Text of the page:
As we approached the same area as the morning prior we were astonished to see that the Elephants still remained with the carcass, that was something we certainly did not expect. This appeared to include the same Elephant who had stuck closely to the body the morning prior. Unlike yesterday, when they were frantic and stressed the scene was a little more calm and the vigil at the dead Elephant continued. Sure enough on the carcass fed some of the Marsh pride, we saw that Bibi and Charm were there, but no sign of the other adult females, White eye, Sienna and Joy. With the two adults were a total of 5 sub adult females and nearby, although not feeding were the two younger males. Although it was initially suspected that these were the young males from the pride it is now thought that they may have come from elsewhere.....I would not like to be in their shoes if the 'four musketeers' return!

The Elephants just stood next to the carcass as the lions fed, the lions growling and swatting their paws as they argued over the best spot at the dinner table. Nearby on the tracks around the Marsh more elephants stood, while some lay down. One particular elephant even started mating with another Elephant even started mating with another, quite bizarre to see whilst the Lions continued to feed just a few feet away.  It was just most bizarre to see that they continued to 'mourn' and only once or twice did they try and deter the lions off the Elephant, but not with the ferocity they had done the day before. It was if they accepted that they were just not going to stop to the lions feeding.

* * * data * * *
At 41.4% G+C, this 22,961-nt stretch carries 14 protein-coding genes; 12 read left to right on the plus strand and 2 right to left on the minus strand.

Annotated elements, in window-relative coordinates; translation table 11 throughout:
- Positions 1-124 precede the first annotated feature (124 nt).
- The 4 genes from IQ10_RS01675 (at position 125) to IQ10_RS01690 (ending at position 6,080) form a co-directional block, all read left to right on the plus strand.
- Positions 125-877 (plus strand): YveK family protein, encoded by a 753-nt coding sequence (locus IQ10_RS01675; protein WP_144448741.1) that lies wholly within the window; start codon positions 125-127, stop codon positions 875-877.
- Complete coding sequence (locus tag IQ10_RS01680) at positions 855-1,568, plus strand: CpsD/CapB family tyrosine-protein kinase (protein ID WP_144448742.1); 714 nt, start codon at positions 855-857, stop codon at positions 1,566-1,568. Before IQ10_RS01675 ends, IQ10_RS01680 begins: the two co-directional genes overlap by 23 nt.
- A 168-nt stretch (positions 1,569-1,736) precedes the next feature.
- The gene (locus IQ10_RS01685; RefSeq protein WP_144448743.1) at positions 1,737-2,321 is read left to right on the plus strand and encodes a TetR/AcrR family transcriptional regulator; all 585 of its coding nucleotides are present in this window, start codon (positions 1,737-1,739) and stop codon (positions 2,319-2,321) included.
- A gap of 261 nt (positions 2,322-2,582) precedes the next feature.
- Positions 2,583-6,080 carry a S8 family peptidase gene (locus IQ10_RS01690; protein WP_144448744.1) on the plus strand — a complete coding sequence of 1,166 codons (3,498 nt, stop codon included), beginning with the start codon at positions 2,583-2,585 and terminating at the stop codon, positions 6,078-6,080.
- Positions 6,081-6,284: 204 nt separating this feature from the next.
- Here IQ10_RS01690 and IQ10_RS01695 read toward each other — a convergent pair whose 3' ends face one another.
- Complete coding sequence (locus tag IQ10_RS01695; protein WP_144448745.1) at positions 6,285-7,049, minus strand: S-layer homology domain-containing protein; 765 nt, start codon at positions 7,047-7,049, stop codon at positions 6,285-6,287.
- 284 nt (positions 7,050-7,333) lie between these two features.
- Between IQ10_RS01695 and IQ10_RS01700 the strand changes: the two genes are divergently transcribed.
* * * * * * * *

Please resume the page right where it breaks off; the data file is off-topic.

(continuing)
The Elephants moved off and so later did the sub adults and into the shade, as we left the two adult females remained at the carcass and the males continued to sit around 100 metres away.

We headed off leaving the scene and wanted to try and find the '4 Musketters', the males who in September had ousted Romeo and Clawed but who had still yet to consolidate the Marsh pride since the takeover.

Today was hot, a fierce heat that feels as if it is maybe building for some rain again, the only likley place that we would be finding the male lions by now was under a tree and seeking shade.

Sure enough in the distance I spotted a shape under an Acacia and after inspecting with the binoculars you could see it was a male Lion. We headed over as as we approached you could see he was a young male, aged just a little over 5 years I would suspect, Indeed it looked like Morani or Hunter from the Marsh pride. Nearby Paul then spotted more lions around 200 metres away and again lay flat out under a tree. As we approched it was obvious we had found the remaining 3 of the 4 Musketeers. Sikio, Scarface and either Morani or Hunter (I am not 100% which one at this stage) panted heavily in the heat that must have been topping 90 degrees by now. They looked well and appeared to have fed fairly recently. Scarface had sustained a bad eye injury at least 6 months ago, which had been treated by a wildlife vet at least 3 times. Now it seemed it was starting to heal, although his eye closing up, but the wound itself not looking as infected or open as before, but still a pinkish colour.